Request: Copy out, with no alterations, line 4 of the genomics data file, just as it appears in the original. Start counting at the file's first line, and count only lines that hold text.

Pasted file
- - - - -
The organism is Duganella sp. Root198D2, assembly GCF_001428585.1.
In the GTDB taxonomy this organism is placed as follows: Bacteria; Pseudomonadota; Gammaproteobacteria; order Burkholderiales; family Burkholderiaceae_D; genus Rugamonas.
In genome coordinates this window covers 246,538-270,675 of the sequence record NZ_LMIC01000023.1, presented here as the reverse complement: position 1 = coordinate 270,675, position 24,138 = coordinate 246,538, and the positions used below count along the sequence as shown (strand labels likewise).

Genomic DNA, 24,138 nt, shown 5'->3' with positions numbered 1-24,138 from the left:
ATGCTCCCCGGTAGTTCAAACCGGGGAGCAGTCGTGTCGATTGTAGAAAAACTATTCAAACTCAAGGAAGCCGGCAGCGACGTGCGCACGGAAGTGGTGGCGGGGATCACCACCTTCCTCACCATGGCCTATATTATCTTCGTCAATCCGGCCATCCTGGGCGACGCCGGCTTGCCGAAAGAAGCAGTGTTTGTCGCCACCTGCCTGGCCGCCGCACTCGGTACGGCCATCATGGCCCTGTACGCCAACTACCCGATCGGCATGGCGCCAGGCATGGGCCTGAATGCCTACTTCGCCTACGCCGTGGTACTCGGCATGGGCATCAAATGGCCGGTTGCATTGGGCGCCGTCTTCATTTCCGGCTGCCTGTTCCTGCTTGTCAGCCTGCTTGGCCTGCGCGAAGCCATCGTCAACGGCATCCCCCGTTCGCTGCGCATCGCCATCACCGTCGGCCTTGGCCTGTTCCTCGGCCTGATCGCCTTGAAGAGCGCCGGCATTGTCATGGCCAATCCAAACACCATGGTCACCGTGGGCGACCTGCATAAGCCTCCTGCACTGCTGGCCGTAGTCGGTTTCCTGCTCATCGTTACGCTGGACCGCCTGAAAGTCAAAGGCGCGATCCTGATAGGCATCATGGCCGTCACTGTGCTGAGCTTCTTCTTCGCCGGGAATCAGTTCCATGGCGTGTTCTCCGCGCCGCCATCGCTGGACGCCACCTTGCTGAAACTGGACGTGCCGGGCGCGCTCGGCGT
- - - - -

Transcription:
Genomic DNA, 24,138 nt, shown 5'->3' with positions numbered 1-24,138 from the left: